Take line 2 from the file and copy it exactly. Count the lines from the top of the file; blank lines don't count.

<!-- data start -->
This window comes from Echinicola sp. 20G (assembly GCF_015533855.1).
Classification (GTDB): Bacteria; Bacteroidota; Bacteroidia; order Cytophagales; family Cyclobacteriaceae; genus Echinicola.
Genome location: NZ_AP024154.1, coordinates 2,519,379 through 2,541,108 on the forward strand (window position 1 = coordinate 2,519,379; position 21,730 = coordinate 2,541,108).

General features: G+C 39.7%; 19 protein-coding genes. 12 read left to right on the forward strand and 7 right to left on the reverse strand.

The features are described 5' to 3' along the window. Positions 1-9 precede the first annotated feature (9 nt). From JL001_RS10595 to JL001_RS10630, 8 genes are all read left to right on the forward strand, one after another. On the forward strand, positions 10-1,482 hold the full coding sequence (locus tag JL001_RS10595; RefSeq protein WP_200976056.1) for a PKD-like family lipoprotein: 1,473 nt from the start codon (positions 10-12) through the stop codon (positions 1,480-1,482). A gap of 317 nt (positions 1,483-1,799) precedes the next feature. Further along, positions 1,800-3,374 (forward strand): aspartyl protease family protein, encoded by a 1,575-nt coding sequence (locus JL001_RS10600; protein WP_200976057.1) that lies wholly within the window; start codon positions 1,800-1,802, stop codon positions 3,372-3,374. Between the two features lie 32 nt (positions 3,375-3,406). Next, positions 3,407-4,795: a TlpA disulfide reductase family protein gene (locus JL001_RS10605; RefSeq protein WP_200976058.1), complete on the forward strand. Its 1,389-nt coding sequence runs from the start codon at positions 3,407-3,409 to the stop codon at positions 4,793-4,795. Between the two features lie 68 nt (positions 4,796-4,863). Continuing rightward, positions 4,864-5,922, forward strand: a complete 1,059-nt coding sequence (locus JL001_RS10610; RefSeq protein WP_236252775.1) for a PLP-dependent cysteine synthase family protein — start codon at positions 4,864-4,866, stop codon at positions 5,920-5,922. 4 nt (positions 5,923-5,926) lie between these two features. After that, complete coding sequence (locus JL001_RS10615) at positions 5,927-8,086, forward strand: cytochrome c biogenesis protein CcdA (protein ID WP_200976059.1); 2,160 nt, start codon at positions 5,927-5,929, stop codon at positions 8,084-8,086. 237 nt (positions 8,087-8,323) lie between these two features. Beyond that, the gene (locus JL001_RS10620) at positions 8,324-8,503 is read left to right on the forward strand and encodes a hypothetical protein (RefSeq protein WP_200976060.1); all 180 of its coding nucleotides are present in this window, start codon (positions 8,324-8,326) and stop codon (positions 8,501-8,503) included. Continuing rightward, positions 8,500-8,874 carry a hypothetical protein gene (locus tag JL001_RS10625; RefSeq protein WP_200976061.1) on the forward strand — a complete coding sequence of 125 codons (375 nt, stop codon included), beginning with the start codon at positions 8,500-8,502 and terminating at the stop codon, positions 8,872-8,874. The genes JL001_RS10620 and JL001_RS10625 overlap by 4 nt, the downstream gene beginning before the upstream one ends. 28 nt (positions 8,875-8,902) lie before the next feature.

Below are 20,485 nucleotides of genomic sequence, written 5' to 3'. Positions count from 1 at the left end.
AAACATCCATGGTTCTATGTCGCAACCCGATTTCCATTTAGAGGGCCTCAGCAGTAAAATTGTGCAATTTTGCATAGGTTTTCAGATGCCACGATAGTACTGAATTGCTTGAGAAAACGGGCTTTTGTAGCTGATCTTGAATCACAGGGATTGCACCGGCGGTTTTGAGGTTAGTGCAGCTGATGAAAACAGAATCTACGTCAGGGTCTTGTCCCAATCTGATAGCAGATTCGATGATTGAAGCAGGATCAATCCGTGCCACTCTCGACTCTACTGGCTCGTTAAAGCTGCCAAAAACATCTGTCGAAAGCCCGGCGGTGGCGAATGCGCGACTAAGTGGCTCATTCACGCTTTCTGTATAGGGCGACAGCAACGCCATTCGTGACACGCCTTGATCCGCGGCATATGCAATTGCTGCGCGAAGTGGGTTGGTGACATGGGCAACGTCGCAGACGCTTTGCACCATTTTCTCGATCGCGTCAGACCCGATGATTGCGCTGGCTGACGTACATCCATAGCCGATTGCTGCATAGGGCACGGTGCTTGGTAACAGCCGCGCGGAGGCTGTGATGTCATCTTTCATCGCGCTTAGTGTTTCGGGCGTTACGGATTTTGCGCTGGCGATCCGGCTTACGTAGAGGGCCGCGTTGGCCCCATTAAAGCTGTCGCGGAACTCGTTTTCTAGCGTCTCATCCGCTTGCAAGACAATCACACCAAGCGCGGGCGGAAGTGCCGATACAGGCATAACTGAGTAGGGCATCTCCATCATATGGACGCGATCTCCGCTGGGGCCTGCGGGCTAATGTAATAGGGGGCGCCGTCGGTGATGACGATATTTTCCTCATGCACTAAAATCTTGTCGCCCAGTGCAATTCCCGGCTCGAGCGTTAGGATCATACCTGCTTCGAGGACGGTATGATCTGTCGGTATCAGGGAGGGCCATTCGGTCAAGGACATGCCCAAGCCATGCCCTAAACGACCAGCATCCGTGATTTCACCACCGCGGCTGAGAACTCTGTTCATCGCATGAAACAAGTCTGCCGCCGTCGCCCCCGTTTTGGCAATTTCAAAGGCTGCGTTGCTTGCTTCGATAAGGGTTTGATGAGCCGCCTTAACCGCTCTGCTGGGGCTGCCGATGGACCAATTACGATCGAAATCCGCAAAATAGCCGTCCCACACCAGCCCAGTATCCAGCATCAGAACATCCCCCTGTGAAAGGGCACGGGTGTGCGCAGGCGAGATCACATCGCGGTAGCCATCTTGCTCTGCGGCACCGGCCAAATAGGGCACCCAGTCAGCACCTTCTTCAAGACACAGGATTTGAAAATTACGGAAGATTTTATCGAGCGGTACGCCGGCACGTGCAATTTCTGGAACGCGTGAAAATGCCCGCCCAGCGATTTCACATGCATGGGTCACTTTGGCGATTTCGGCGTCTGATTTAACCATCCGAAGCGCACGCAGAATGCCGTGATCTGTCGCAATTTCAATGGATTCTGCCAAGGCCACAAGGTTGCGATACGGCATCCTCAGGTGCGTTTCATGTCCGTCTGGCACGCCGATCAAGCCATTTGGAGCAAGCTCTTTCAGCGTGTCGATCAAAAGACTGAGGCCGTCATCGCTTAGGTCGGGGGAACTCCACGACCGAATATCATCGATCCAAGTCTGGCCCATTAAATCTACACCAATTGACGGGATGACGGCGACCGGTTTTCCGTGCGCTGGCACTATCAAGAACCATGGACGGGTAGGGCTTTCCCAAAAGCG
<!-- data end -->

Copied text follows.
Classification (GTDB): Bacteria; Bacteroidota; Bacteroidia; order Cytophagales; family Cyclobacteriaceae; genus Echinicola.